Most other countries have a mix of public and private coverage. One size does not fit all, even in Europe. The government is the predominant purchaser of medical services in Canada and the U.K. In France and Australia, the government is the primary purchase but many people purchase private supplemental coverage. The government subsidizes individually-purchased insurance in Germany, the Netherlands, and Switzerland. Germany relies on employer coverage, akin to employer-sponsored coverage in the U.S. Read More

U.S. Patent and Trademark Office building

Laws and Facts of Patent Eligibility and Medical Diagnostics

This post is part of our Eighth Annual Health Law Year in P/Review symposium. You can read all of the posts in the series here. Review the conference’s full agenda and register for the event on the Petrie-Flom Center’s website.

By Jacob S. Sherkow

For this year’s Health Law Year in P/Review, I’ll be talking about § 101, that most enigmatic of laws from the patent statute. Like many other areas of intellectual property, patent law has a threshold subject matter inquiry embodied in statute—this is § 101—which reads, “Whoever invents or discovers any new and useful process, machine, manufacture, or composition of matter, or any new and useful improvement thereof, may obtain a patent therefor, subject to the conditions and requirements of this title.” But because any “competent draftsman” of patent applications could claim an invention as, say, “a process” rather merely an idea, courts have, almost since the statute’s first enactment in 1790, ignored the language of the text entirely. You should too. Instead, it has for almost all of its history, been interpreted in the following manner: “Anything under the sun made by man” is patentable subject matter, save “abstract ideas” or “natural laws, phenomena, or products.” Sure: defining what is a “natural” law is tough, but it’s not a phrase so devoid of application as to make it nonsense. (Unless you’re a complexity theorist.) Read More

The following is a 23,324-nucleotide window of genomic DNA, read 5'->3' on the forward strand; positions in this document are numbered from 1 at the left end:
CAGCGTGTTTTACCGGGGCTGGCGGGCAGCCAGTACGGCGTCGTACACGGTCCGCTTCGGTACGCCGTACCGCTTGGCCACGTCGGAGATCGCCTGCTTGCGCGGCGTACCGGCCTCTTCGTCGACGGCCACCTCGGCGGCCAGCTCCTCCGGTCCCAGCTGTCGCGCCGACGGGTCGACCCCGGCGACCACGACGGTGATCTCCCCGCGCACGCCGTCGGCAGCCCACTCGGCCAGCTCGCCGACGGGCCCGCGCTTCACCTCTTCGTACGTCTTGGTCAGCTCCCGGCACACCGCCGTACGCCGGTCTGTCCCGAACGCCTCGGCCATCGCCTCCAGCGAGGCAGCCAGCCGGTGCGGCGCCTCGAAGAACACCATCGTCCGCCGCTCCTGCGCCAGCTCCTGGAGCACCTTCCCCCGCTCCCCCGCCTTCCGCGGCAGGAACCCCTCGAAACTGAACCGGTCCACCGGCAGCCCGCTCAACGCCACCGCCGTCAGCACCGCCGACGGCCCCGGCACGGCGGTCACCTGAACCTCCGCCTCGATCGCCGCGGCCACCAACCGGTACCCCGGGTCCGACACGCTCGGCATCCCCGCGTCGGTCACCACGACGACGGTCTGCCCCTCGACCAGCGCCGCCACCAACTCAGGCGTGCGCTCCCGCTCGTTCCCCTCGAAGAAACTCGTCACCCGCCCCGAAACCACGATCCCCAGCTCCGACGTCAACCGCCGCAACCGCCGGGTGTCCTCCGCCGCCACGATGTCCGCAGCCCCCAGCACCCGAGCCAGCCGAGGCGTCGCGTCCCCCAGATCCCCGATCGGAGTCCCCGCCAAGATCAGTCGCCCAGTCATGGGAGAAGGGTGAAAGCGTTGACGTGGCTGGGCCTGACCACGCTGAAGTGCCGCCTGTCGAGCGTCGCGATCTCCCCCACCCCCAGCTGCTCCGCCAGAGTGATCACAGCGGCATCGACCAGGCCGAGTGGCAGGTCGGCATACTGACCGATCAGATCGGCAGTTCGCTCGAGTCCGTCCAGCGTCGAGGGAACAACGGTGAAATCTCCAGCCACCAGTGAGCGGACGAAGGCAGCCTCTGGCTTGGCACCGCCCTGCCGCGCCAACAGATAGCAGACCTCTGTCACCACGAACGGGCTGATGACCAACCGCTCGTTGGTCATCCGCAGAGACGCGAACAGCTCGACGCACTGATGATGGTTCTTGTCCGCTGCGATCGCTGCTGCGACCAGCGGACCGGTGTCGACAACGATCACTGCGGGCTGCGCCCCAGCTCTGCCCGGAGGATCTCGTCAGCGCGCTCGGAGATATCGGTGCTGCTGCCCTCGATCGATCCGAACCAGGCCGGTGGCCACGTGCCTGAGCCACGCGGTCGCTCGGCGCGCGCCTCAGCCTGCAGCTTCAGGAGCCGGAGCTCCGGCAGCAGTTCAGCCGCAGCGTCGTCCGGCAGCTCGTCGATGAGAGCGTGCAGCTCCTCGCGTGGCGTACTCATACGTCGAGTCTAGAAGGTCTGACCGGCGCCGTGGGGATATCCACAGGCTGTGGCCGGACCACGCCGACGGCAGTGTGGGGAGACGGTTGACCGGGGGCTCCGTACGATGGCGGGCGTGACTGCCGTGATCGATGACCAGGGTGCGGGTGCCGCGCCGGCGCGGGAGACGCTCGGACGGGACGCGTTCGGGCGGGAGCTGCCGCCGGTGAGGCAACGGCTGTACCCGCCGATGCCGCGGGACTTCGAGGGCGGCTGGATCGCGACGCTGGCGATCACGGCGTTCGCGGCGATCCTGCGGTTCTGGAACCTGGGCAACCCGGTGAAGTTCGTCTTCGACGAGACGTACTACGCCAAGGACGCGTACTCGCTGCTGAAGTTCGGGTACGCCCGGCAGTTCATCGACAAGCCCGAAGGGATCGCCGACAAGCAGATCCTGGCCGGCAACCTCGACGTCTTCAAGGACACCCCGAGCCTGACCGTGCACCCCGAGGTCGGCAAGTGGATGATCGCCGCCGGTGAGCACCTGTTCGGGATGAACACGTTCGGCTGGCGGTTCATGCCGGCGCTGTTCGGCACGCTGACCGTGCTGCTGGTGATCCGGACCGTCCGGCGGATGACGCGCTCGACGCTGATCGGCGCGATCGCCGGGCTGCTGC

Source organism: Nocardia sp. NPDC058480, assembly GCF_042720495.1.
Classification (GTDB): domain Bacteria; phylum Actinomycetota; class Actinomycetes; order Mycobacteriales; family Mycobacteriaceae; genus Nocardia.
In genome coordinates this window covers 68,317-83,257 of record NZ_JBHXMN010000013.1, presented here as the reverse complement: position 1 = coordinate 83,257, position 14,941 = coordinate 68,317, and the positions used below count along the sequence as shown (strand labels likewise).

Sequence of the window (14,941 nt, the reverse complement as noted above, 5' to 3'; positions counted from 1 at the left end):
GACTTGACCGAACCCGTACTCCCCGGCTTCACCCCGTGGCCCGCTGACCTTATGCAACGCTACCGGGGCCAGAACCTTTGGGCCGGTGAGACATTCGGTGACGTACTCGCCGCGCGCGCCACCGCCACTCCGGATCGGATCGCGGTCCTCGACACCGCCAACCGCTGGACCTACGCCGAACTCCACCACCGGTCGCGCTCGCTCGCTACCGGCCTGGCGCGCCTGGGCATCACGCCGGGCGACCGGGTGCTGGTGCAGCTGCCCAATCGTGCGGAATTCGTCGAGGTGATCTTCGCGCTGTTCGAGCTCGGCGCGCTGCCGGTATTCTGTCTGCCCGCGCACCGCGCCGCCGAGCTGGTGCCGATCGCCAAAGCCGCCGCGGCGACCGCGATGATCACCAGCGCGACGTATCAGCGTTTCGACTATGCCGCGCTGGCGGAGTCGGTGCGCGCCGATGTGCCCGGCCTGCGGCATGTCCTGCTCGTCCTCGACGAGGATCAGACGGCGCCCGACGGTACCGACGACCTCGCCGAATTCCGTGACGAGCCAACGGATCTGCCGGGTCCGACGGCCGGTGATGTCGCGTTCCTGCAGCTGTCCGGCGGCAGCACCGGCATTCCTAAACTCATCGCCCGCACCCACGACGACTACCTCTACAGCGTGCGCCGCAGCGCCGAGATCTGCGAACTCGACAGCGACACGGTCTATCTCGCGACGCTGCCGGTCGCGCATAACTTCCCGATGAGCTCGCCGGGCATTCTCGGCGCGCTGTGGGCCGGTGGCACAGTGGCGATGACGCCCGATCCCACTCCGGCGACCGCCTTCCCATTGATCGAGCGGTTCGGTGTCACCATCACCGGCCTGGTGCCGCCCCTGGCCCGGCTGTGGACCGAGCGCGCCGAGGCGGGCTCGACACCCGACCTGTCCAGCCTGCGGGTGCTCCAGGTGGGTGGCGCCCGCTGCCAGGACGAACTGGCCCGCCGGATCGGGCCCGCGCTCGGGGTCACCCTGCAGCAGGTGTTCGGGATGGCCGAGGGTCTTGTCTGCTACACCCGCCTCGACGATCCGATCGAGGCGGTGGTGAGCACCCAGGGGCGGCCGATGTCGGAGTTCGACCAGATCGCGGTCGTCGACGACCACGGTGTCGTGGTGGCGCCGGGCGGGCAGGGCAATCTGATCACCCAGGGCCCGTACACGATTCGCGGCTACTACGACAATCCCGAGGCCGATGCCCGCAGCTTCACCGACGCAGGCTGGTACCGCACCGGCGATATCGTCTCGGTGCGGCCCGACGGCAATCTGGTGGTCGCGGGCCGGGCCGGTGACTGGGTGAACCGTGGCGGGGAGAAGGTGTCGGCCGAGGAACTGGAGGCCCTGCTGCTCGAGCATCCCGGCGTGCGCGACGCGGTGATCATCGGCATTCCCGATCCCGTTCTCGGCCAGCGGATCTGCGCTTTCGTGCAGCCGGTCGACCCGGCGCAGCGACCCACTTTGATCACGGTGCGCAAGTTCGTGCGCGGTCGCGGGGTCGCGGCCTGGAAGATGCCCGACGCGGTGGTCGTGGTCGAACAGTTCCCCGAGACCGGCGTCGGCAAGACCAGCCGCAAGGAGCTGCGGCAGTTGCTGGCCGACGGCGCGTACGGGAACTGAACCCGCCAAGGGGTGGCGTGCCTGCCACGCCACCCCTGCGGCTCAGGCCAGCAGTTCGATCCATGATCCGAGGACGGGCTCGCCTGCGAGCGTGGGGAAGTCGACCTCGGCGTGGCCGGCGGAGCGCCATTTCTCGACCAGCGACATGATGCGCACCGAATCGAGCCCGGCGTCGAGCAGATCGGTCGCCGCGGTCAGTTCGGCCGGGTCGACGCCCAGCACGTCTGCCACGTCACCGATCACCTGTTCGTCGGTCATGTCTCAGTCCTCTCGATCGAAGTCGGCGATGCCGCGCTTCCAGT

Pile of colorful pills in blister packs

Promises and Perils of Prescription Drug Monitoring Programs: Workshop Report

This piece was part of a symposium featuring commentary from participants in the Center for Health Policy and Law’s annual conference, Promises and Perils of Emerging Health Innovations, held on April 11-12, 2019 at Northeastern University School of Law. The symposium was originally posted through the Northeastern University Law Review Online Forum.